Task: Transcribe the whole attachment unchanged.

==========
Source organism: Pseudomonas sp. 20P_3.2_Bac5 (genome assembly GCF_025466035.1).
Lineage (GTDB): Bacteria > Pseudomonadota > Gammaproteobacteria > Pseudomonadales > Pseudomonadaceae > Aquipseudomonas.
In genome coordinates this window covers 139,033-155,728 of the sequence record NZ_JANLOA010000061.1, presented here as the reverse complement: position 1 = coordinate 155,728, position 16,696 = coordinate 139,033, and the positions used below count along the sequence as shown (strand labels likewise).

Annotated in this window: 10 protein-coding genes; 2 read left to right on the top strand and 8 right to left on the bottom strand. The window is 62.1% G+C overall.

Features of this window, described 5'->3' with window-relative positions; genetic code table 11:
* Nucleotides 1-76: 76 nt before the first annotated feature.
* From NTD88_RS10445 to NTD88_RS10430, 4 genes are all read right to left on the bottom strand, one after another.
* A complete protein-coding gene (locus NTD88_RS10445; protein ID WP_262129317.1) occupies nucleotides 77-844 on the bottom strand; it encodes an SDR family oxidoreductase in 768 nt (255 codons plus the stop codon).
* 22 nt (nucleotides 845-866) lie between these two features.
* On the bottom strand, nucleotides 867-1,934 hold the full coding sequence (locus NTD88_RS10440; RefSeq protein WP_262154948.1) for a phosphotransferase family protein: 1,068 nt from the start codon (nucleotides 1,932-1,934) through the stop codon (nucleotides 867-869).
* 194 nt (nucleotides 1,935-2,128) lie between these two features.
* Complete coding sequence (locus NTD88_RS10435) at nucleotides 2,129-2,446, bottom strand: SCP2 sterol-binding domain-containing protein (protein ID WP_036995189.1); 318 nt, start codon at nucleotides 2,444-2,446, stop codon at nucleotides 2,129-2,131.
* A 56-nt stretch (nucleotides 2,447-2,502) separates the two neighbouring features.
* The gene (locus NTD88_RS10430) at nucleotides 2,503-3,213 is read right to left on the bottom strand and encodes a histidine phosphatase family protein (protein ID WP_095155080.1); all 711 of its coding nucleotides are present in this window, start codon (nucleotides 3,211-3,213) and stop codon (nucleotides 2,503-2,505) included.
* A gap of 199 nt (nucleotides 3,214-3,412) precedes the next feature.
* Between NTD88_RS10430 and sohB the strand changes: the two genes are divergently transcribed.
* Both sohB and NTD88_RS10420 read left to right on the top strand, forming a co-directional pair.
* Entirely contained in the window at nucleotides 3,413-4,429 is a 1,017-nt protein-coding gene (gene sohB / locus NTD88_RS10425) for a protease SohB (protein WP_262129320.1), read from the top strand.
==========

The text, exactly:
Source organism: Pseudomonas sp. 20P_3.2_Bac5 (genome assembly GCF_025466035.1).
Lineage (GTDB): Bacteria > Pseudomonadota > Gammaproteobacteria > Pseudomonadales > Pseudomonadaceae > Aquipseudomonas.
In genome coordinates this window covers 139,033-155,728 of the sequence record NZ_JANLOA010000061.1, presented here as the reverse complement: position 1 = coordinate 155,728, position 16,696 = coordinate 139,033, and the positions used below count along the sequence as shown (strand labels likewise).

Annotated in this window: 10 protein-coding genes; 2 read left to right on the top strand and 8 right to left on the bottom strand. The window is 62.1% G+C overall.

Features of this window, described 5'->3' with window-relative positions; genetic code table 11:
* Nucleotides 1-76: 76 nt before the first annotated feature.
* From NTD88_RS10445 to NTD88_RS10430, 4 genes are all read right to left on the bottom strand, one after another.
* A complete protein-coding gene (locus NTD88_RS10445; protein ID WP_262129317.1) occupies nucleotides 77-844 on the bottom strand; it encodes an SDR family oxidoreductase in 768 nt (255 codons plus the stop codon).
* 22 nt (nucleotides 845-866) lie between these two features.
* On the bottom strand, nucleotides 867-1,934 hold the full coding sequence (locus NTD88_RS10440; RefSeq protein WP_262154948.1) for a phosphotransferase family protein: 1,068 nt from the start codon (nucleotides 1,932-1,934) through the stop codon (nucleotides 867-869).
* 194 nt (nucleotides 1,935-2,128) lie between these two features.
* Complete coding sequence (locus NTD88_RS10435) at nucleotides 2,129-2,446, bottom strand: SCP2 sterol-binding domain-containing protein (protein ID WP_036995189.1); 318 nt, start codon at nucleotides 2,444-2,446, stop codon at nucleotides 2,129-2,131.
* A 56-nt stretch (nucleotides 2,447-2,502) separates the two neighbouring features.
* The gene (locus NTD88_RS10430) at nucleotides 2,503-3,213 is read right to left on the bottom strand and encodes a histidine phosphatase family protein (protein ID WP_095155080.1); all 711 of its coding nucleotides are present in this window, start codon (nucleotides 3,211-3,213) and stop codon (nucleotides 2,503-2,505) included.
* A gap of 199 nt (nucleotides 3,214-3,412) precedes the next feature.
* Between NTD88_RS10430 and sohB the strand changes: the two genes are divergently transcribed.
* Both sohB and NTD88_RS10420 read left to right on the top strand, forming a co-directional pair.
* Entirely contained in the window at nucleotides 3,413-4,429 is a 1,017-nt protein-coding gene (gene sohB / locus NTD88_RS10425) for a protease SohB (protein WP_262129320.1), read from the top strand.